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  • br PEPCK This enzyme decarboxylates and then phosphorylates


    PEPCK This enzyme decarboxylates and then phosphorylates oxaloacetate to form phosphoenolpyruvate (PEP) in the second step of gluconeogenesis after the carboxylation of pyruvate catalyzed by PC. PEPCK1 (PEPCK-C, encoded by the PCK1 gene) and PEPCK2 (PEPCK-M, encoded by the PCK2 gene) are two isoforms distributed in the cytosol and mitochondria, respectively. Although the function of PEPCK has been linked almost exclusively to gluconeogenesis, the major function of PEPCK is in cataplerosis [12]. By converting oxaloacetate to PEP, PEPCK allows the use of non-carbohydrate sources (glutamine, lactate, and TCA cycle intermediates) under nutrient starvation 9, 13. On the other hand, PEPCK serve as a feeder reaction to provide carbon for gluconeogenesis and ultimately several downstream anabolic pathways (glyceroneogenesis, serine synthesis, and the PPP) (Figure 1). In fact, any compound that enters the TCA cycle can be utilized via its cataplerotic function for anabolic synthesis [14]. Tumors hijack PEPCK to engage truncated gluconeogenesis as an adaptive response to nutrient stress. Hence, aberrant expression of PEPCK isoforms occurs in many types of cancers. PEPCK1 is overexpressed in colorectal cancer and melanoma, and PEPCK2 is overexpressed in cancers of the lung, prostate, thyroid, bladder, breast, and TAK-875 7, 8, 15, 16, 17. However, in gluconeogenic tissues such as the liver and kidney, PEPCK acts as a tumor suppressor because it facilitates severe cataplerosis to generate glucose, thus hindering both glycolysis and the TCA cycle, and breaking energy homeostasis. Loss of PEPCK1/2 is observed in hepatocellular carcinoma (HCC) and clear cell renal cell carcinoma (ccRCC) 18, 19.
    FBPase FBPase converts fructose-1,6-bisphosphate (F-1,6-BP) to fructose-6-phosphate (F-6-P) and inorganic phosphate in the second rate-limiting reaction of gluconeogenesis. Humans have two isoforms of FBPase, FBP1 (L-FBP) and FBP2 (M-FBP). FBP1 is ubiquitously present in tissues and is the key gluconeogenic enzyme in the liver and kidney, while FBP2 is restricted to the muscle [45]. Because FBPase acts as a tumor suppressor to enhance OXPHOS and ROS levels that are detrimental to cancer cells, loss of FBP1 or FBP2 contributes to the initiation, promotion, and progression of multiple cancers, including basal-like breast cancer (BLBC) [11], pancreatic ductal adenocarcinoma (PDAC) [46], ccRCC 10, 47, HCC [48], colon cancer [31], gastric cancer [49], lung cancer [50], cervical carcinoma [51], and melanoma 32, 52.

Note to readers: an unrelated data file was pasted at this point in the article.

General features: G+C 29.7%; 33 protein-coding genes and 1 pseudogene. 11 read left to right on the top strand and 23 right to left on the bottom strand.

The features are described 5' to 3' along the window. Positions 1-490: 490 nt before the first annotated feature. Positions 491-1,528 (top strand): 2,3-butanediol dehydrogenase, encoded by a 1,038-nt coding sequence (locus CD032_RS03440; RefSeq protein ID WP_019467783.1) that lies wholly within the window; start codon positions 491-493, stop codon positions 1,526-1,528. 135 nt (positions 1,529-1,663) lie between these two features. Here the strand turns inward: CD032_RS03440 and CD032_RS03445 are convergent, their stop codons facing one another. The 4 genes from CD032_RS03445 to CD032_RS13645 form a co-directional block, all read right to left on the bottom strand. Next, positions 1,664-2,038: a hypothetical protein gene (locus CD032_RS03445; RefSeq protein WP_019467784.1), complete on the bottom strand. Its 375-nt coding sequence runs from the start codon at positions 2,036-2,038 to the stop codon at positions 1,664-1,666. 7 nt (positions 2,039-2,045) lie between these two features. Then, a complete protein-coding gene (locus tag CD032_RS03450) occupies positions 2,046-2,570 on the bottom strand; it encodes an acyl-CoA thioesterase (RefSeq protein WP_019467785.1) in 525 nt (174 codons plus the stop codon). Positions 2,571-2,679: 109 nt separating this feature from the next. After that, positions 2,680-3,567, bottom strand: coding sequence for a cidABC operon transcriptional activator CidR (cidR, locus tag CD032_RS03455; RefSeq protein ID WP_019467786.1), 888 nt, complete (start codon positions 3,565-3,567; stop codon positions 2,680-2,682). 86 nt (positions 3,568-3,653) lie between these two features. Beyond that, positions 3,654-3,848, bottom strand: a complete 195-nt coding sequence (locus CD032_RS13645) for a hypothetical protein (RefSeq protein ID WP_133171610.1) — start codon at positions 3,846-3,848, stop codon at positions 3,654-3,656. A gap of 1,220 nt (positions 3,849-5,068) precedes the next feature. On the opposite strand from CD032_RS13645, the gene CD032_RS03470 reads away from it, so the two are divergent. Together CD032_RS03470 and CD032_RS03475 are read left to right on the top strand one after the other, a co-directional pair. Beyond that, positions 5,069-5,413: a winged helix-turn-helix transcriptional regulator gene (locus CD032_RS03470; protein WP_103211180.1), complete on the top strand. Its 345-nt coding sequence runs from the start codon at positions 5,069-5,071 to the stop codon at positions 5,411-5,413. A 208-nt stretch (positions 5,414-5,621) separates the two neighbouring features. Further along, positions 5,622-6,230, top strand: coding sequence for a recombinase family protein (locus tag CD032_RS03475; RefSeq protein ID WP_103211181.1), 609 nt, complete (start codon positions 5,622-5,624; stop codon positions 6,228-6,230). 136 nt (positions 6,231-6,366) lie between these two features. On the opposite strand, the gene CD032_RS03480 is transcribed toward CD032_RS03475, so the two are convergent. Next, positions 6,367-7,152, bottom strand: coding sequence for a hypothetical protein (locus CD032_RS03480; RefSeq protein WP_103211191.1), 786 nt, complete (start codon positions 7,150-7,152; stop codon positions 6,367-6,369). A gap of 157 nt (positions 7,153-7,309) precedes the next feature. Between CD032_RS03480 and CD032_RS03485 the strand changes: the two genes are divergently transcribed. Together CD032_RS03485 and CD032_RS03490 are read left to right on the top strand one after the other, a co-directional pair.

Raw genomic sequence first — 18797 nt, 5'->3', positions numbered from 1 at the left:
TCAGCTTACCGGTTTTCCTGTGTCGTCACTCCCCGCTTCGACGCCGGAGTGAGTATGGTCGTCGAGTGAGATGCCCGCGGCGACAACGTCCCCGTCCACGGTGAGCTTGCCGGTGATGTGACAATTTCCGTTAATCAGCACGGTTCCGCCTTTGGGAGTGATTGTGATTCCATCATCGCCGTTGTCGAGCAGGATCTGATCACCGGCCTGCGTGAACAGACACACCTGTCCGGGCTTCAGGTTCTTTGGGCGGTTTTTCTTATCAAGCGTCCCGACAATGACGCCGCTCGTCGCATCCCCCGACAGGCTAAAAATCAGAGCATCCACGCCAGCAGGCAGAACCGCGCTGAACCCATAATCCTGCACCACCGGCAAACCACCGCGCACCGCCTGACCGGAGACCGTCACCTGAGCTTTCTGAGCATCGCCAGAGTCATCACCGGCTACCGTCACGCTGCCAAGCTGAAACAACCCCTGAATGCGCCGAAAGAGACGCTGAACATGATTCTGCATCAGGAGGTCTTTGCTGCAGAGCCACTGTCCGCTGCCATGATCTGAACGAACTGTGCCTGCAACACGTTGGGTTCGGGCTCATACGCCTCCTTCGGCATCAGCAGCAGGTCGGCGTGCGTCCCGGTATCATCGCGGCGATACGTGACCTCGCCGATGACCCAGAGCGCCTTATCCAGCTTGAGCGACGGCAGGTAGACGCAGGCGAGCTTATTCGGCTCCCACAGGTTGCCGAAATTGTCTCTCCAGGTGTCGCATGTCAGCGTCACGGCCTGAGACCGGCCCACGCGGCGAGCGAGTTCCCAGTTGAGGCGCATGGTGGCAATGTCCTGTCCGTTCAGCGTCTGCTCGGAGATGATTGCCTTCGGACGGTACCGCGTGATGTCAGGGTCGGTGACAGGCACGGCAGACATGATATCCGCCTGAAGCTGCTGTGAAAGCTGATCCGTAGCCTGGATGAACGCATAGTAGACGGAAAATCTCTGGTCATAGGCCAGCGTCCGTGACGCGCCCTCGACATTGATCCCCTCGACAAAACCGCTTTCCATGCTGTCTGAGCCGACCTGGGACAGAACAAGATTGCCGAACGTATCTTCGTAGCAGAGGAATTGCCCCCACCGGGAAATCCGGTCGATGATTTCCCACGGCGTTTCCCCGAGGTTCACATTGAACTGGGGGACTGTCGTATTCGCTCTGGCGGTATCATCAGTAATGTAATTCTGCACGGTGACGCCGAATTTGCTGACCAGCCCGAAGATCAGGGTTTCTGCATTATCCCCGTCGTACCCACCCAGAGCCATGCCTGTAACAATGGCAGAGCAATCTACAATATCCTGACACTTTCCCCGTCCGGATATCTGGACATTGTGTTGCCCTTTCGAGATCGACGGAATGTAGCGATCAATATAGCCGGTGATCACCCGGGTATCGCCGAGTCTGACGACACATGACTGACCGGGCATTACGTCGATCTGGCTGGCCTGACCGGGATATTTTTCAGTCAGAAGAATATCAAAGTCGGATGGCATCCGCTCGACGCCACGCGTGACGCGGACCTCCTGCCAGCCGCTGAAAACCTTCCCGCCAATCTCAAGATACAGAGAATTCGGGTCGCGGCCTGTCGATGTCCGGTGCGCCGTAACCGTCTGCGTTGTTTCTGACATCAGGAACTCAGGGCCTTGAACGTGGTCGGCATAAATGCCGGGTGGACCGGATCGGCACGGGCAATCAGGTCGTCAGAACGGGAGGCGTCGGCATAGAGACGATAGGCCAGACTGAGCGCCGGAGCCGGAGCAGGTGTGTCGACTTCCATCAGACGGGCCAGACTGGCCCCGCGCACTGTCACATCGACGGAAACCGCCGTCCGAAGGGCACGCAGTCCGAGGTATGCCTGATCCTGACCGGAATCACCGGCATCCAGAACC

G6Pase G6Pase hydrolyzes glucose-6-phosphate (G-6-P) into free glucose in the terminal step of gluconeogenesis and glycogenolysis. This hydrolytic reaction stems from the G6Pase complex, comprising the glucose-6-phosphatase catalytic subunit (G6PC) and the glucose-6-phosphate translocase (G6PT), that are coupled functionally, rather than physically. G6PT transports G-6-P from the cytoplasm into the ER lumen, where G-6-P is hydrolyzed by G6PC. Deficiency in G6PC or G6PT disrupts this process and causes a severe metabolic disease known as glycogen storage disease type I (GSD-I). GSD-I is characterized by impaired blood glucose homeostasis and risk for developing hepatocellular adenoma and carcinoma 81, 82. Similarly to PEPCK, G6Pase is absent in gluconeogenic tissue tumors such as HCC and renal cell carcinoma [33], while G6Pase is overexpressed in non-gluconeogenic tissue tumors such as ovarian cancer and glioblastoma 83, 84.
    Concluding Remarks Metabolic heterogeneity, compensatory effects, and the tumor microenvironment pose considerable challenges to metabolic therapies (Box 1). Therefore, metabolic drug combinations may be used effectively to induce synthetic lethality in which two drugs cause cell death in combination but not individually 97, 98. Immunotherapy could be combined with metabolic therapy because metabolic rewiring also occurs in T lymphocytes upon their activation, paralleling changes taking place in tumor cells, which results in immune and cancer cells competing for nutrients 43, 99. In addition to T cells, as noted above, key gluconeogenic enzymes also have diverse effects on other cells in the tumor environment such as NK cells, monocytes, fibroblasts, and endothelial cells. Whether targeting gluconeogenesis can affect the immune response or tumor microenvironment requires extensive studies 43, 44, 78, 79, 96. Overall, gluconeogenesis and its key enzymes have the potential to become prognostic markers and druggable targets in clinical applications. Several issues central to the development of these therapeutic strategies remain open, such as the contrasting effects of key gluconeogenic enzymes in different cancers or in different conditions. Further studies on the role of these key enzymes in cancer will lead to more selective and efficient anticancer effects.